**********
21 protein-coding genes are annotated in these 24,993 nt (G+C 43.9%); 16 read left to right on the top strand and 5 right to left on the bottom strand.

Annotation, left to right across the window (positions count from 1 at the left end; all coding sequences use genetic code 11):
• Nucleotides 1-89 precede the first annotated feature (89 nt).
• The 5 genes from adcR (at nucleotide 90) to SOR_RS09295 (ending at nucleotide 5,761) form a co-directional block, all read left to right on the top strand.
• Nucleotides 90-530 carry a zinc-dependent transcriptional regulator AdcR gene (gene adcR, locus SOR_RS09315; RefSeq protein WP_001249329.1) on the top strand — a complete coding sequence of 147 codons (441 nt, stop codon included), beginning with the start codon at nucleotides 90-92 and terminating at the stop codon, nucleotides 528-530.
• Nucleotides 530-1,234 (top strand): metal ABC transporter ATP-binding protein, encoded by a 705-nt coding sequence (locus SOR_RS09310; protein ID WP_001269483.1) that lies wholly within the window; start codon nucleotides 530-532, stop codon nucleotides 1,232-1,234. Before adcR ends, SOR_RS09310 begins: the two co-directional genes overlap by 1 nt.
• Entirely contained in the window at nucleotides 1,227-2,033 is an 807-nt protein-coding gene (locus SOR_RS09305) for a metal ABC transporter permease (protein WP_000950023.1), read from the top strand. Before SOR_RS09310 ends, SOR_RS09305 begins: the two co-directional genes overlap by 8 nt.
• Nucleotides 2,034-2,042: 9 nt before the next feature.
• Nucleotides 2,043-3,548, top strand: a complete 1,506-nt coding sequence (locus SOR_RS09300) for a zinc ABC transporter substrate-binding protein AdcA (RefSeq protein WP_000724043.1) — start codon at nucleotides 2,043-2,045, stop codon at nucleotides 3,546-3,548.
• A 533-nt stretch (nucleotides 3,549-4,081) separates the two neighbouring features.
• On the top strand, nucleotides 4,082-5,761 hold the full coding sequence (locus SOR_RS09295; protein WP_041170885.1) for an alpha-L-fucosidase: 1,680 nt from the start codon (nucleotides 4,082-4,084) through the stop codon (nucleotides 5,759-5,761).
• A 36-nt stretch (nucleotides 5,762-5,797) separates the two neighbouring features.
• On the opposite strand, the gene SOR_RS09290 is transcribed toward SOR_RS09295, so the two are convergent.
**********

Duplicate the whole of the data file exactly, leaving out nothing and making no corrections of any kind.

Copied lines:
21 protein-coding genes are annotated in these 24,993 nt (G+C 43.9%); 16 read left to right on the top strand and 5 right to left on the bottom strand.

Annotation, left to right across the window (positions count from 1 at the left end; all coding sequences use genetic code 11):
• Nucleotides 1-89 precede the first annotated feature (89 nt).
• The 5 genes from adcR (at nucleotide 90) to SOR_RS09295 (ending at nucleotide 5,761) form a co-directional block, all read left to right on the top strand.
• Nucleotides 90-530 carry a zinc-dependent transcriptional regulator AdcR gene (gene adcR, locus SOR_RS09315; RefSeq protein WP_001249329.1) on the top strand — a complete coding sequence of 147 codons (441 nt, stop codon included), beginning with the start codon at nucleotides 90-92 and terminating at the stop codon, nucleotides 528-530.
• Nucleotides 530-1,234 (top strand): metal ABC transporter ATP-binding protein, encoded by a 705-nt coding sequence (locus SOR_RS09310; protein ID WP_001269483.1) that lies wholly within the window; start codon nucleotides 530-532, stop codon nucleotides 1,232-1,234. Before adcR ends, SOR_RS09310 begins: the two co-directional genes overlap by 1 nt.
• Entirely contained in the window at nucleotides 1,227-2,033 is an 807-nt protein-coding gene (locus SOR_RS09305) for a metal ABC transporter permease (protein WP_000950023.1), read from the top strand. Before SOR_RS09310 ends, SOR_RS09305 begins: the two co-directional genes overlap by 8 nt.
• Nucleotides 2,034-2,042: 9 nt before the next feature.
• Nucleotides 2,043-3,548, top strand: a complete 1,506-nt coding sequence (locus SOR_RS09300) for a zinc ABC transporter substrate-binding protein AdcA (RefSeq protein WP_000724043.1) — start codon at nucleotides 2,043-2,045, stop codon at nucleotides 3,546-3,548.
• A 533-nt stretch (nucleotides 3,549-4,081) separates the two neighbouring features.
• On the top strand, nucleotides 4,082-5,761 hold the full coding sequence (locus SOR_RS09295; protein WP_041170885.1) for an alpha-L-fucosidase: 1,680 nt from the start codon (nucleotides 4,082-4,084) through the stop codon (nucleotides 5,759-5,761).
• A 36-nt stretch (nucleotides 5,762-5,797) separates the two neighbouring features.
• On the opposite strand, the gene SOR_RS09290 is transcribed toward SOR_RS09295, so the two are convergent.